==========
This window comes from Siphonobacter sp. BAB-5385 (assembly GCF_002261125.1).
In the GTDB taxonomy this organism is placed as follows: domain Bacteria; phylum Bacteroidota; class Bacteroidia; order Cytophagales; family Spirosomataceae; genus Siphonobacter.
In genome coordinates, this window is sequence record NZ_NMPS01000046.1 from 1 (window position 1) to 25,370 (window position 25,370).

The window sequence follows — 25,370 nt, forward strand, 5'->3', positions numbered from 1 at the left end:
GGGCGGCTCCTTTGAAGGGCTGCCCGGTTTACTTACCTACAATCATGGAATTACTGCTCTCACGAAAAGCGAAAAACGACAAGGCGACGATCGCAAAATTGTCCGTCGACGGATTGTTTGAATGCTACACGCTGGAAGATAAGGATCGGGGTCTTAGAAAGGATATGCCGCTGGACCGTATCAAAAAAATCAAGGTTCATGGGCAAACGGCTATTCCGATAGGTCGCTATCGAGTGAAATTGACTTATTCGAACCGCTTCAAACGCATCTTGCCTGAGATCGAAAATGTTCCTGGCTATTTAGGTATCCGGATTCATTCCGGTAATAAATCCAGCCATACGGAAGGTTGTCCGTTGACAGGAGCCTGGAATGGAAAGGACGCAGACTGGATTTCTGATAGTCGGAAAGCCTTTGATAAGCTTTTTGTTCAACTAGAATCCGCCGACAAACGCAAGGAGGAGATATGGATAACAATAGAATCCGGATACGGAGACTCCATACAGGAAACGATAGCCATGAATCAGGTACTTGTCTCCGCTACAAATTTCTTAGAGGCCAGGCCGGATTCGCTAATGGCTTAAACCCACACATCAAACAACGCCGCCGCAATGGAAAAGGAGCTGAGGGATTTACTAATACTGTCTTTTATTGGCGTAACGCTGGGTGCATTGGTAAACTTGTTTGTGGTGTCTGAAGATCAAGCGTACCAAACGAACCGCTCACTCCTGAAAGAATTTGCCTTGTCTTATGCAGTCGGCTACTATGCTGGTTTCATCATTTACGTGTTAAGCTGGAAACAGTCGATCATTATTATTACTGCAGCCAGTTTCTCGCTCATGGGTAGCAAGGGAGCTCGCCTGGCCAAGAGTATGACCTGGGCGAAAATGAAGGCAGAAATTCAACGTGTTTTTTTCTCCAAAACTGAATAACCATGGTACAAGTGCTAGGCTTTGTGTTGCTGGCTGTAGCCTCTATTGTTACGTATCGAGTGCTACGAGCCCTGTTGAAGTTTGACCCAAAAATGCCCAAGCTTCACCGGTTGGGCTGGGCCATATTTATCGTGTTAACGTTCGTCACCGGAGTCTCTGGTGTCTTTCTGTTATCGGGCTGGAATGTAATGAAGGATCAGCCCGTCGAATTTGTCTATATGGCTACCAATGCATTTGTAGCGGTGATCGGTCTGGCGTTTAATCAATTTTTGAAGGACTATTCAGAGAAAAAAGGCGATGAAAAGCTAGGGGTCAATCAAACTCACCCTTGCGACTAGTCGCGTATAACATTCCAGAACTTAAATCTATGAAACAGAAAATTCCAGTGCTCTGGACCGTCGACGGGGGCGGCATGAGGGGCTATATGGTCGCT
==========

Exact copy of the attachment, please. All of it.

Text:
This window comes from Siphonobacter sp. BAB-5385 (assembly GCF_002261125.1).
In the GTDB taxonomy this organism is placed as follows: domain Bacteria; phylum Bacteroidota; class Bacteroidia; order Cytophagales; family Spirosomataceae; genus Siphonobacter.
In genome coordinates, this window is sequence record NZ_NMPS01000046.1 from 1 (window position 1) to 25,370 (window position 25,370).

The window sequence follows — 25,370 nt, forward strand, 5'->3', positions numbered from 1 at the left end:
GGGCGGCTCCTTTGAAGGGCTGCCCGGTTTACTTACCTACAATCATGGAATTACTGCTCTCACGAAAAGCGAAAAACGACAAGGCGACGATCGCAAAATTGTCCGTCGACGGATTGTTTGAATGCTACACGCTGGAAGATAAGGATCGGGGTCTTAGAAAGGATATGCCGCTGGACCGTATCAAAAAAATCAAGGTTCATGGGCAAACGGCTATTCCGATAGGTCGCTATCGAGTGAAATTGACTTATTCGAACCGCTTCAAACGCATCTTGCCTGAGATCGAAAATGTTCCTGGCTATTTAGGTATCCGGATTCATTCCGGTAATAAATCCAGCCATACGGAAGGTTGTCCGTTGACAGGAGCCTGGAATGGAAAGGACGCAGACTGGATTTCTGATAGTCGGAAAGCCTTTGATAAGCTTTTTGTTCAACTAGAATCCGCCGACAAACGCAAGGAGGAGATATGGATAACAATAGAATCCGGATACGGAGACTCCATACAGGAAACGATAGCCATGAATCAGGTACTTGTCTCCGCTACAAATTTCTTAGAGGCCAGGCCGGATTCGCTAATGGCTTAAACCCACACATCAAACAACGCCGCCGCAATGGAAAAGGAGCTGAGGGATTTACTAATACTGTCTTTTATTGGCGTAACGCTGGGTGCATTGGTAAACTTGTTTGTGGTGTCTGAAGATCAAGCGTACCAAACGAACCGCTCACTCCTGAAAGAATTTGCCTTGTCTTATGCAGTCGGCTACTATGCTGGTTTCATCATTTACGTGTTAAGCTGGAAACAGTCGATCATTATTATTACTGCAGCCAGTTTCTCGCTCATGGGTAGCAAGGGAGCTCGCCTGGCCAAGAGTATGACCTGGGCGAAAATGAAGGCAGAAATTCAACGTGTTTTTTTCTCCAAAACTGAATAACCATGGTACAAGTGCTAGGCTTTGTGTTGCTGGCTGTAGCCTCTATTGTTACGTATCGAGTGCTACGAGCCCTGTTGAAGTTTGACCCAAAAATGCCCAAGCTTCACCGGTTGGGCTGGGCCATATTTATCGTGTTAACGTTCGTCACCGGAGTCTCTGGTGTCTTTCTGTTATCGGGCTGGAATGTAATGAAGGATCAGCCCGTCGAATTTGTCTATATGGCTACCAATGCATTTGTAGCGGTGATCGGTCTGGCGTTTAATCAATTTTTGAAGGACTATTCAGAGAAAAAAGGCGATGAAAAGCTAGGGGTCAATCAAACTCACCCTTGCGACTAGTCGCGTATAACATTCCAGAACTTAAATCTATGAAACAGAAAATTCCAGTGCTCTGGACCGTCGACGGGGGCGGCATGAGGGGCTATATGGTCGCT